I will admit heading into this review that I have known the author for a couple decades, so granted, I'm sure I have a little bit of bias, and anyone who has read the handful of entries in my blog will be aware of this connection. Following, however, is my honest opinion of Kevin James Breaux's debut novel, Soul Born.
My personal taste when it comes to fantasy has generally been works that include a great deal of detailed worldbuilding. I love reading about history so when I consume fantasy stories about strange and exotic new worlds I often have the mindset that I looking for historical and geographical snapshots over and above a strong plotline and interesting characters. This is usually what holds my attention in fantasy, because I am always looking for clues, for a broken potsherd that tells me about the way the people in the land lived their lives.
Soul Born is a very focused novel. There are no meandering passages in this book and no exposition that isn't relevant to what's happening. There is no scenic route to get to the destination. The book is the GPS equivalent of telling you the quickest way to get from point A to point B. And baby, it makes the book ROLL.
I'll note here that it took me a little while to appreciate this characteristic. I had to put the book down half way through and think about it. Something about the style of Soul Born then clicked for me, and I enjoyed the hell out of the book. Most fantasy novels have clearly delineated good guys and bad guys, maybe some gray area third party that swings back and forth for a while until finally aligning with one group or the other for the Big Final Battle. Not so in Soul Born: these people are not out for some high falootin' grand ideal, they are, each and every one of them, pushing their own agenda. The result of this is a cast of characters that have a seeming tendency towards erratic actions, but in reality are simply adjusting their plans to the shifting tide of events in the story. If the characters, Karn and Opal in particular, realize that staying the course isn't going to get them what they want, they simply head in a different direction. It's kind of refreshing.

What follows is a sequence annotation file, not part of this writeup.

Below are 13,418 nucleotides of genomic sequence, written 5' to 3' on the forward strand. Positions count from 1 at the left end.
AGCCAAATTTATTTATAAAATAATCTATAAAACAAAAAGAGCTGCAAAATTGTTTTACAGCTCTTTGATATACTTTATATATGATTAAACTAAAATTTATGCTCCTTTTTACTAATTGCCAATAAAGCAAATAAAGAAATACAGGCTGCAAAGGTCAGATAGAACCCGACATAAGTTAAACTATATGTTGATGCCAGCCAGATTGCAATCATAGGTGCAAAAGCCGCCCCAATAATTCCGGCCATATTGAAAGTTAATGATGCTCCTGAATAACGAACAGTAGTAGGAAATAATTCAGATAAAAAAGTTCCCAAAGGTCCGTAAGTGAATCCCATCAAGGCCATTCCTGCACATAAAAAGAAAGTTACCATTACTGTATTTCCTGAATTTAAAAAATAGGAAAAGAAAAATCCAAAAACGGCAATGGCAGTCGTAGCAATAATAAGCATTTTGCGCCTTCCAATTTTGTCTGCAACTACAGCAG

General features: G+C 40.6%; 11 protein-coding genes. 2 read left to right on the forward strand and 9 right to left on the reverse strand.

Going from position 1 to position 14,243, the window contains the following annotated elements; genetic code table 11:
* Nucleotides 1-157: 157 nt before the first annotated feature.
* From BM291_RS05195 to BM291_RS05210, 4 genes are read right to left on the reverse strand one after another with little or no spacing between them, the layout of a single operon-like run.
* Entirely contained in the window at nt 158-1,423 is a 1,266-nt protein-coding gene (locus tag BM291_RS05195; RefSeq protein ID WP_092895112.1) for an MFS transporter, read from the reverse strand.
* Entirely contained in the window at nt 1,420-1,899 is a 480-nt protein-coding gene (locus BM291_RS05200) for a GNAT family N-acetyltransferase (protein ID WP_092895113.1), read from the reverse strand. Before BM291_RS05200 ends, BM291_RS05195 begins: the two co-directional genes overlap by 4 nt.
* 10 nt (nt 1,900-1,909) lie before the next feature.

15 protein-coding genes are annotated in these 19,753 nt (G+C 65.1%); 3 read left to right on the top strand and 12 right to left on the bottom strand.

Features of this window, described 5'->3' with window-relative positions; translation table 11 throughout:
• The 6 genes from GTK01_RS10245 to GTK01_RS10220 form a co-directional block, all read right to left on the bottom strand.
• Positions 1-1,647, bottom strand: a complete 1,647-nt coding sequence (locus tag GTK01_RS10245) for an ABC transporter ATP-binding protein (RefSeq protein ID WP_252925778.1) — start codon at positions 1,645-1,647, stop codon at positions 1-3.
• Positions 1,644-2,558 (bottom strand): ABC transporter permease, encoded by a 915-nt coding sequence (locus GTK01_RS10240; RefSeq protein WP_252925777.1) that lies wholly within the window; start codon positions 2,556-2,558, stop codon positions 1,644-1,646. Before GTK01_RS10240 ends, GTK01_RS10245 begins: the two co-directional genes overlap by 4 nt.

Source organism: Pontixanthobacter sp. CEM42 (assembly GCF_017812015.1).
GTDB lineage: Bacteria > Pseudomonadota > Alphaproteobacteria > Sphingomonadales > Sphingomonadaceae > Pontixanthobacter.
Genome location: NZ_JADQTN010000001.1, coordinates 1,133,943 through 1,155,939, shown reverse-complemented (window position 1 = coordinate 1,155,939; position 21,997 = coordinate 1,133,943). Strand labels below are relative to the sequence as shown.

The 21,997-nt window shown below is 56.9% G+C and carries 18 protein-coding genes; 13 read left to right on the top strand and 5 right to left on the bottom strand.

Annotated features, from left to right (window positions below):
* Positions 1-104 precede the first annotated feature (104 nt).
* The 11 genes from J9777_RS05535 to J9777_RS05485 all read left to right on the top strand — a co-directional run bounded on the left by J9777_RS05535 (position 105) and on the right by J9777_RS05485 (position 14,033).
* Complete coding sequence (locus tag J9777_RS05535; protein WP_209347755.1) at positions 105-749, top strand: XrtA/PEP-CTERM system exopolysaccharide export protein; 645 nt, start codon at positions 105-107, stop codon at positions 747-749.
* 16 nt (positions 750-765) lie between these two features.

There's no dead wood in the plot. The characters are fun, if sometimes a little reprehensible. The book is action, action, action. It isn't your typical fantasy, and that's a good thing. It really stands out next to everything else on the shelf because it breaks all the standard fantasy tropes.